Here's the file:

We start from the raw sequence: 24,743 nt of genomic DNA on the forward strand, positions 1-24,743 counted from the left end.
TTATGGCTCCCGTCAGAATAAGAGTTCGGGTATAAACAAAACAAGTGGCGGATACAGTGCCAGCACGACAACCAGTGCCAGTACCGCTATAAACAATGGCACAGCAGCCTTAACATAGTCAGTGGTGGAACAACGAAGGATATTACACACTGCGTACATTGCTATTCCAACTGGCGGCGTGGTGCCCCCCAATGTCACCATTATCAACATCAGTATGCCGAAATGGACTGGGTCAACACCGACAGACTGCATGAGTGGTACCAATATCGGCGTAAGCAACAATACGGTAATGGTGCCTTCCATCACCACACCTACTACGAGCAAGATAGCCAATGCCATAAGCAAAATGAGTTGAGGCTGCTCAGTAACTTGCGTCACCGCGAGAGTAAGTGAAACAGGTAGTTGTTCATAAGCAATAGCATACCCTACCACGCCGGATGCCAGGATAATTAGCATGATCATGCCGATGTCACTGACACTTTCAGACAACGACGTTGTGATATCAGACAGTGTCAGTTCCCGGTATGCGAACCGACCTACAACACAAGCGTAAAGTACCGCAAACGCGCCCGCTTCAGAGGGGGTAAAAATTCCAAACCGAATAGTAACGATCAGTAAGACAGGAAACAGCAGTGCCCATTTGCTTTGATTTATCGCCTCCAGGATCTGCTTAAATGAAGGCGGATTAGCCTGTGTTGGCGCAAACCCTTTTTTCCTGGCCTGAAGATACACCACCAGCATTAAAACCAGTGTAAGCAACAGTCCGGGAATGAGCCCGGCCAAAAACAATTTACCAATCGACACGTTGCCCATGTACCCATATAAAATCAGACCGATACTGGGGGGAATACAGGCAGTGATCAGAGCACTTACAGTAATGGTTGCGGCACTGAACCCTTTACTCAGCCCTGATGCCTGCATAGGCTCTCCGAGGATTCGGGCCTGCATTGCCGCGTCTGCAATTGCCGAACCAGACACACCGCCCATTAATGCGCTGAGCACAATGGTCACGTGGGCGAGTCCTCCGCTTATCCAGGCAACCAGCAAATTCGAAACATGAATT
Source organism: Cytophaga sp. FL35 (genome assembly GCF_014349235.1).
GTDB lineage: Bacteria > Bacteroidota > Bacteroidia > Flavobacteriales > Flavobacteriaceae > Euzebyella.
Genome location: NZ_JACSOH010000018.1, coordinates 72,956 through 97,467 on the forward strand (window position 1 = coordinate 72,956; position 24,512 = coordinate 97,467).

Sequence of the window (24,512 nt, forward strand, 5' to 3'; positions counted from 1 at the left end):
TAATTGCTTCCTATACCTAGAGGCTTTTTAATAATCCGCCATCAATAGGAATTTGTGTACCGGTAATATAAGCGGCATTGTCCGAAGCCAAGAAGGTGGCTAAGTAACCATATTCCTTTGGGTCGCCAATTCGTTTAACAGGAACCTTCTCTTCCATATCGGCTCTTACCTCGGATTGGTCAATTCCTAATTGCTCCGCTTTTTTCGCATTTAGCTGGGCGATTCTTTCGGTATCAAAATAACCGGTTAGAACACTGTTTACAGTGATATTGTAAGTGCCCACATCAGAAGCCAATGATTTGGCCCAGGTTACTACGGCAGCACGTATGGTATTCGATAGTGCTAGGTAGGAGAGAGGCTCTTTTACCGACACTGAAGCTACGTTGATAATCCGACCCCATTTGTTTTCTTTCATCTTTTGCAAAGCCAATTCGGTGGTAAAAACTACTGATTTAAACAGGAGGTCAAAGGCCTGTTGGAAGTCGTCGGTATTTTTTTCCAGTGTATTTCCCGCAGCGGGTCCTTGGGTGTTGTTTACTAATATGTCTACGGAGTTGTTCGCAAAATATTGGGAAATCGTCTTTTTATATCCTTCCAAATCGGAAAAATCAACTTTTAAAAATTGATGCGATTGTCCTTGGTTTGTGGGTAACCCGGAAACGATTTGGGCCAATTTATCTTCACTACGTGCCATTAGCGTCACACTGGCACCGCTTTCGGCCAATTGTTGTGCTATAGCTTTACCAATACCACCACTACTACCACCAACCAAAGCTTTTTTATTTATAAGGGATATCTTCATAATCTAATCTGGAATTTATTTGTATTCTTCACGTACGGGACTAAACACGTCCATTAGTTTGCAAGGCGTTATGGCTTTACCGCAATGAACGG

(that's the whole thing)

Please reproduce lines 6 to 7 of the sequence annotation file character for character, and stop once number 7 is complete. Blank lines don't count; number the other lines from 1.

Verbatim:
Sequence of the window (24,512 nt, forward strand, 5' to 3'; positions counted from 1 at the left end):
TAATTGCTTCCTATACCTAGAGGCTTTTTAATAATCCGCCATCAATAGGAATTTGTGTACCGGTAATATAAGCGGCATTGTCCGAAGCCAAGAAGGTGGCTAAGTAACCATATTCCTTTGGGTCGCCAATTCGTTTAACAGGAACCTTCTCTTCCATATCGGCTCTTACCTCGGATTGGTCAATTCCTAATTGCTCCGCTTTTTTCGCATTTAGCTGGGCGATTCTTTCGGTATCAAAATAACCGGTTAGAACACTGTTTACAGTGATATTGTAAGTGCCCACATCAGAAGCCAATGATTTGGCCCAGGTTACTACGGCAGCACGTATGGTATTCGATAGTGCTAGGTAGGAGAGAGGCTCTTTTACCGACACTGAAGCTACGTTGATAATCCGACCCCATTTGTTTTCTTTCATCTTTTGCAAAGCCAATTCGGTGGTAAAAACTACTGATTTAAACAGGAGGTCAAAGGCCTGTTGGAAGTCGTCGGTATTTTTTTCCAGTGTATTTCCCGCAGCGGGTCCTTGGGTGTTGTTTACTAATATGTCTACGGAGTTGTTCGCAAAATATTGGGAAATCGTCTTTTTATATCCTTCCAAATCGGAAAAATCAACTTTTAAAAATTGATGCGATTGTCCTTGGTTTGTGGGTAACCCGGAAACGATTTGGGCCAATTTATCTTCACTACGTGCCATTAGCGTCACACTGGCACCGCTTTCGGCCAATTGTTGTGCTATAGCTTTACCAATACCACCACTACTACCACCAACCAAAGCTTTTTTATTTATAAGGGATATCTTCATAATCTAATCTGGAATTTATTTGTATTCTTCACGTACGGGACTAAACACGTCCATTAGTTTGCAAGGCGTTATGGCTTTACCGCAATGAACGG